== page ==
Film Review: ‘Guys and Dolls’


Damon Runyon is often imitated but never bettered – we won’t even hold it against him that he’s partly responsible (via proxy) for the gangster films of Guy Ritchie and his ilk. Runyon’s portrayal of the New York underworld and it’s denizens with their peculiar argot seems to sound familiar and strange at the the same time to modern ears, but when it arrived in his tales published in the late 1930s it shone a light on an epoch that previously had only been know via arch genre films. Now, of course, this world is mostly known from Joseph L. Mankiewicz’s film version of Guys and Dolls (1955) that has been beautifully restored and re-released.

The central duo – who reflect back such difference at each other, and have been called mismatched – are Marlon Brando, as Stylish degenerate gambler Sky Masterson, and desperate craps game facilitator Nathan Detroit played by Frank Sinatra. Reports suggest there existed much enmity between Brando and Sinatra, coming mainly from the envious and insecure Sinatra who wanted to play Masterson rather than Detroit. He also felt aggrieved that Brando was cast as Terry Molloy in On The Waterfront (1954). This is one of many reason this film works when it probably shouldn’t. Nathan Detroit, a chancer who has been engaged for 14 years and refuses to capitulate, needs a place to hold his legendary Craps game but the police are on his case.

He needs $1,000 so he bets legendary high stakes gambler Sky Masterson that he can’t take a woman of his choosing to Havana. The catch, that the ‘doll’ is in fact the pious sergeant Sarah Brown (Jean Simmons) from the Save Our Soul Mission (standing in for the Salvation Army). Game on. Guys And Dolls is unique in musicals as what is spoken is perhaps more important than the songs and dances. In fact the argot itself is as rhythmical and musical as any of the numbers. The leads are surrounding by poetically-named crooks and deadbeats: Harry The Horse, Nicely Nicely Johnson, Benny Southstreet and Big Jule; who make this milieu soar past the musical anti-realism that is necessary. Runyon’s source offers us broad slang with a mock pomposity that breaks down our prejudices and allows us to savour these nefarious characters and see them for what they are: seekers and hiders, lovers and leapers and most importantly playing of self determining role that ultimately must be broken.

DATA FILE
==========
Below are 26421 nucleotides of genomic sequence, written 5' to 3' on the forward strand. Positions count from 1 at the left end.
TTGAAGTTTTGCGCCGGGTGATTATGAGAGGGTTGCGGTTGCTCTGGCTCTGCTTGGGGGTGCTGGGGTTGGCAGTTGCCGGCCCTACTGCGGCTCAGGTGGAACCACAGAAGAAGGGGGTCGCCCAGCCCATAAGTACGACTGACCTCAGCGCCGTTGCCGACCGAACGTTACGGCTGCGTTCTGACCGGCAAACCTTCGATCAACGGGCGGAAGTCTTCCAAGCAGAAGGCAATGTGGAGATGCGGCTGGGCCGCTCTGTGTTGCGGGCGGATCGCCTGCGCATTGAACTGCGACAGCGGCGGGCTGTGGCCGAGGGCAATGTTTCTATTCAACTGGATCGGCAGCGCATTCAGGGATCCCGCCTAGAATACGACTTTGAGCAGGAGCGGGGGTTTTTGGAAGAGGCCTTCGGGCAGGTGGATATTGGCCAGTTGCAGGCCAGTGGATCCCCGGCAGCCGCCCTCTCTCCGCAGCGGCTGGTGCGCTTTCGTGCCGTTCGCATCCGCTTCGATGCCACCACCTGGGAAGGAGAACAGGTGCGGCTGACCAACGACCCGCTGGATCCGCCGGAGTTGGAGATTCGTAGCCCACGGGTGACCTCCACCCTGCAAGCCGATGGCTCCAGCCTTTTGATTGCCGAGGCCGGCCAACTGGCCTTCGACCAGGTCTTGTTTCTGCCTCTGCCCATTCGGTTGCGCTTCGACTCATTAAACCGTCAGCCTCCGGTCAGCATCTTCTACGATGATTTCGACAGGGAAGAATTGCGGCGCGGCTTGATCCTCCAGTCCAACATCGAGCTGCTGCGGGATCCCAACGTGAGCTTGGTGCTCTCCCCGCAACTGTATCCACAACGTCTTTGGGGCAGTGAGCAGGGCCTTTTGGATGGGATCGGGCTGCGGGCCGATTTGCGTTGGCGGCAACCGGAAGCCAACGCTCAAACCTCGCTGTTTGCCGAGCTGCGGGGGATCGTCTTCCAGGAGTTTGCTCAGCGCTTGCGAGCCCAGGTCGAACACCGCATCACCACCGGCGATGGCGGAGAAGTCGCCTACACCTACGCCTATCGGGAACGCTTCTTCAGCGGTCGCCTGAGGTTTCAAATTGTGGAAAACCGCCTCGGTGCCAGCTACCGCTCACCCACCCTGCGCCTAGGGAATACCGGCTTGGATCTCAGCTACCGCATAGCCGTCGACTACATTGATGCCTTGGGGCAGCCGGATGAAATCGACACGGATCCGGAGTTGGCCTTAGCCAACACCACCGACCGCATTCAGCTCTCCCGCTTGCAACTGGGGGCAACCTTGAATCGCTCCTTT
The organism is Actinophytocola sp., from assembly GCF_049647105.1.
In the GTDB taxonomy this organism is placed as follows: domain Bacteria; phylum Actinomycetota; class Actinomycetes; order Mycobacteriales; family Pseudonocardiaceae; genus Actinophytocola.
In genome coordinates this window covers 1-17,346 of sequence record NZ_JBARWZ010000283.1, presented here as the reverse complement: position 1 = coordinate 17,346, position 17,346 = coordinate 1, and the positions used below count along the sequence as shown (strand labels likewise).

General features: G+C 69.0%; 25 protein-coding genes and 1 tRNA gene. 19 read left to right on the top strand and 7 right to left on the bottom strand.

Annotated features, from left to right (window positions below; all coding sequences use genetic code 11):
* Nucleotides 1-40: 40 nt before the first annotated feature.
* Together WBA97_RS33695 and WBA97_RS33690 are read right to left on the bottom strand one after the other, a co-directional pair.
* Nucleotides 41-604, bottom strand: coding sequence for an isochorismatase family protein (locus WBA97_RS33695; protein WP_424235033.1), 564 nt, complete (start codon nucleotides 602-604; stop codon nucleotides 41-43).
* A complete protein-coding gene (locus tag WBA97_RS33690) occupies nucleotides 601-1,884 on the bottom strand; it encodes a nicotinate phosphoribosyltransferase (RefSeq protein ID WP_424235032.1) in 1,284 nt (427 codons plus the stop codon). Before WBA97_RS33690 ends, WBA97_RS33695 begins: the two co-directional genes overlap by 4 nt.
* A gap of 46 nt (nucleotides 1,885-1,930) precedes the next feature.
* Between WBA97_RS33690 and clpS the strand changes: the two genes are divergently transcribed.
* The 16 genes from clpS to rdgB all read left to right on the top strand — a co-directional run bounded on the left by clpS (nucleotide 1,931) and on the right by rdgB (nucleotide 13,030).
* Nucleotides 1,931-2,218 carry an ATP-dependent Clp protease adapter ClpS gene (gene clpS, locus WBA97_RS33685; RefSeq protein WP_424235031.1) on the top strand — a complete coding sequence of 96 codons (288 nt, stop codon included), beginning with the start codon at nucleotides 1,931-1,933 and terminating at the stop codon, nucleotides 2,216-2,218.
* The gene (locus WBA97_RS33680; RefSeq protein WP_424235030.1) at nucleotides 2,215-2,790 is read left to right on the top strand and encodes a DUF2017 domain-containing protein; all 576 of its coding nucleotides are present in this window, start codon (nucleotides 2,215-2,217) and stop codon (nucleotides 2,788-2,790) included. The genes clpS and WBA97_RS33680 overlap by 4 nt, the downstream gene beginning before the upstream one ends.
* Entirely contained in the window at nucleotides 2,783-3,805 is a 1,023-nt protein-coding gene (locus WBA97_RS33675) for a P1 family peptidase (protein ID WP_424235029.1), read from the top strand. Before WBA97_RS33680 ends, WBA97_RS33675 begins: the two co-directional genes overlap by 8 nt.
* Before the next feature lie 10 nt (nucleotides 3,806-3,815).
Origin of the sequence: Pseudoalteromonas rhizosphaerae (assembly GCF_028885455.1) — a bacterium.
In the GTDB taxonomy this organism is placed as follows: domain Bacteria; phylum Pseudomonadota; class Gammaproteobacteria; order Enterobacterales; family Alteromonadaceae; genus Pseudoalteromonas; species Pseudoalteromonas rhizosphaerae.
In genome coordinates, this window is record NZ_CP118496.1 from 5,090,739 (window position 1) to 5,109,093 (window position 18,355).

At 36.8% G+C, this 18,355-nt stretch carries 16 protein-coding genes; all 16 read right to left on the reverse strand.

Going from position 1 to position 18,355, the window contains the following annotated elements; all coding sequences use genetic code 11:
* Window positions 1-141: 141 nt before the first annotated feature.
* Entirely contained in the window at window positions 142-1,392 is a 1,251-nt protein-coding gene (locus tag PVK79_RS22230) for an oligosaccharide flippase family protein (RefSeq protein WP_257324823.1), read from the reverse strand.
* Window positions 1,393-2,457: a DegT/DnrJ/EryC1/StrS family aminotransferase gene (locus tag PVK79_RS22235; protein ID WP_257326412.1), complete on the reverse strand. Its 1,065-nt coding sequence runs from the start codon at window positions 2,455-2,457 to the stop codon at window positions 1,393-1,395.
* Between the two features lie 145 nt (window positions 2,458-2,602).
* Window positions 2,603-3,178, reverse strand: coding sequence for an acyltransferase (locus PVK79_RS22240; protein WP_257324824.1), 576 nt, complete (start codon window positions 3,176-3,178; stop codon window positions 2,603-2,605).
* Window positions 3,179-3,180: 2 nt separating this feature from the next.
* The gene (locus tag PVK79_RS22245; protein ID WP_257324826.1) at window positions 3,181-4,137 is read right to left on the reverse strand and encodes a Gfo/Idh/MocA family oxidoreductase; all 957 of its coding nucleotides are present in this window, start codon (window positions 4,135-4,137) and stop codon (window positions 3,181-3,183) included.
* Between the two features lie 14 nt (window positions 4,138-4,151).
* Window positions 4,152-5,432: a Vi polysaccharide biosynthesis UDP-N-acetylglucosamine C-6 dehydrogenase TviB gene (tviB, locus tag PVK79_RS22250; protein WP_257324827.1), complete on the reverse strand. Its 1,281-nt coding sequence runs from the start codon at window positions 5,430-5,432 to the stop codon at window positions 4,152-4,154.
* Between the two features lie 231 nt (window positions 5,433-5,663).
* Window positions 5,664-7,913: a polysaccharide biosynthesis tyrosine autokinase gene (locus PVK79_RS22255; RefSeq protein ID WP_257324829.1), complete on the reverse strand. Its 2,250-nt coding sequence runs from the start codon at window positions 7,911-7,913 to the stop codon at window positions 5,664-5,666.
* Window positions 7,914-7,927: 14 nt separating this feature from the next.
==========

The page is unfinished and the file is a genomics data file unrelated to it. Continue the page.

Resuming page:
Naysayers at the time were not impressed with the casting of Marlon Brando and Jean Simmons as they weren’t musical theatre performers and many scoffed at their singing but they perform their numbers with a sincerity and feeling that is instilled with pure emotional honesty and makes these characters come to life. Combined with Sinatra’s acting style and voice it makes a lovely juxtaposition between the two avenues of performance, neither of them right or wrong, just believe and livable. It was once said that Runyon’s prose had a ungrammatical purity about it (what with the refusal of the past tense), but likewise Guys And Dolls works because it shouldn’t work, added with the two great numbers: Brando’s epic performance of Luck Be A Lady Tonight and Stubby Kaye’s transformative Sit Down, You’re Rocking The Boat.

D. W. Mault | @D_W_Mault

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